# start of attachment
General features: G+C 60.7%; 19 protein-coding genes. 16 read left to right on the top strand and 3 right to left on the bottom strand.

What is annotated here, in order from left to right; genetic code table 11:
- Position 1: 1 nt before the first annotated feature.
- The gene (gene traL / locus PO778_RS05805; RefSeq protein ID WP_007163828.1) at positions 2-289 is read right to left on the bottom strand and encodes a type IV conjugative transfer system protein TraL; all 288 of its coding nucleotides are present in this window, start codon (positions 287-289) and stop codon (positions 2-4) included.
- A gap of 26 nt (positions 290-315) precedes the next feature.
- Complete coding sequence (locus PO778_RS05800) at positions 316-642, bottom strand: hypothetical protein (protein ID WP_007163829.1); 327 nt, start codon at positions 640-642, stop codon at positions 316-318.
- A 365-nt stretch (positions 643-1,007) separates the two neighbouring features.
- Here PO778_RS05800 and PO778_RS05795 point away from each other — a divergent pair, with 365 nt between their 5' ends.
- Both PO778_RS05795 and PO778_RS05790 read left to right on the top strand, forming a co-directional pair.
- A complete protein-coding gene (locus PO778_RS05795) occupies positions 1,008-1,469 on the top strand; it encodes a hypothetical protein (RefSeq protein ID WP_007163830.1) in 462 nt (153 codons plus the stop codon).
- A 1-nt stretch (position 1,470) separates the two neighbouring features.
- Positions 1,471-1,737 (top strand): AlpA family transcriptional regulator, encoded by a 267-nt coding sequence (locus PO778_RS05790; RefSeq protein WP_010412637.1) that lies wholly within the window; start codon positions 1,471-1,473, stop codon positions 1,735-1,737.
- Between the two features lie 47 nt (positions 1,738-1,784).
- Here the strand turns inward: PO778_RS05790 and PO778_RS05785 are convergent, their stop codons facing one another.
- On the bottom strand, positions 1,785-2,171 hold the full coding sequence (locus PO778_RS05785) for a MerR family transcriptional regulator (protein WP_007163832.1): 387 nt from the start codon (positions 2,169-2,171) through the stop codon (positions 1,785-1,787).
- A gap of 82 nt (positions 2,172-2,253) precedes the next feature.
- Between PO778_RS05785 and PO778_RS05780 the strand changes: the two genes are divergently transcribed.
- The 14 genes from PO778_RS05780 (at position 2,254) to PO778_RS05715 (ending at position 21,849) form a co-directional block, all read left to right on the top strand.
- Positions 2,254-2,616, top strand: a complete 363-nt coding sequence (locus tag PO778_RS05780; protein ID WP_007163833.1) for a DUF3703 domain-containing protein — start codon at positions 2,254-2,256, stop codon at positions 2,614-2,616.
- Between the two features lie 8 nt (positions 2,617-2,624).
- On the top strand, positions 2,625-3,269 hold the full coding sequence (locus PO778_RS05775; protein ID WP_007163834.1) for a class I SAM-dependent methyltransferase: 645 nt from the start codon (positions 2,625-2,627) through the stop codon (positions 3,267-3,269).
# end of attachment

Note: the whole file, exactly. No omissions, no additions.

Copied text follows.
General features: G+C 60.7%; 19 protein-coding genes. 16 read left to right on the top strand and 3 right to left on the bottom strand.

What is annotated here, in order from left to right; genetic code table 11:
- Position 1: 1 nt before the first annotated feature.
- The gene (gene traL / locus PO778_RS05805; RefSeq protein ID WP_007163828.1) at positions 2-289 is read right to left on the bottom strand and encodes a type IV conjugative transfer system protein TraL; all 288 of its coding nucleotides are present in this window, start codon (positions 287-289) and stop codon (positions 2-4) included.
- A gap of 26 nt (positions 290-315) precedes the next feature.
- Complete coding sequence (locus PO778_RS05800) at positions 316-642, bottom strand: hypothetical protein (protein ID WP_007163829.1); 327 nt, start codon at positions 640-642, stop codon at positions 316-318.
- A 365-nt stretch (positions 643-1,007) separates the two neighbouring features.
- Here PO778_RS05800 and PO778_RS05795 point away from each other — a divergent pair, with 365 nt between their 5' ends.
- Both PO778_RS05795 and PO778_RS05790 read left to right on the top strand, forming a co-directional pair.
- A complete protein-coding gene (locus PO778_RS05795) occupies positions 1,008-1,469 on the top strand; it encodes a hypothetical protein (RefSeq protein ID WP_007163830.1) in 462 nt (153 codons plus the stop codon).
- A 1-nt stretch (position 1,470) separates the two neighbouring features.
- Positions 1,471-1,737 (top strand): AlpA family transcriptional regulator, encoded by a 267-nt coding sequence (locus PO778_RS05790; RefSeq protein WP_010412637.1) that lies wholly within the window; start codon positions 1,471-1,473, stop codon positions 1,735-1,737.
- Between the two features lie 47 nt (positions 1,738-1,784).
- Here the strand turns inward: PO778_RS05790 and PO778_RS05785 are convergent, their stop codons facing one another.
- On the bottom strand, positions 1,785-2,171 hold the full coding sequence (locus PO778_RS05785) for a MerR family transcriptional regulator (protein WP_007163832.1): 387 nt from the start codon (positions 2,169-2,171) through the stop codon (positions 1,785-1,787).
- A gap of 82 nt (positions 2,172-2,253) precedes the next feature.
- Between PO778_RS05785 and PO778_RS05780 the strand changes: the two genes are divergently transcribed.
- The 14 genes from PO778_RS05780 (at position 2,254) to PO778_RS05715 (ending at position 21,849) form a co-directional block, all read left to right on the top strand.
- Positions 2,254-2,616, top strand: a complete 363-nt coding sequence (locus tag PO778_RS05780; protein ID WP_007163833.1) for a DUF3703 domain-containing protein — start codon at positions 2,254-2,256, stop codon at positions 2,614-2,616.
- Between the two features lie 8 nt (positions 2,617-2,624).
- On the top strand, positions 2,625-3,269 hold the full coding sequence (locus PO778_RS05775; protein ID WP_007163834.1) for a class I SAM-dependent methyltransferase: 645 nt from the start codon (positions 2,625-2,627) through the stop codon (positions 3,267-3,269).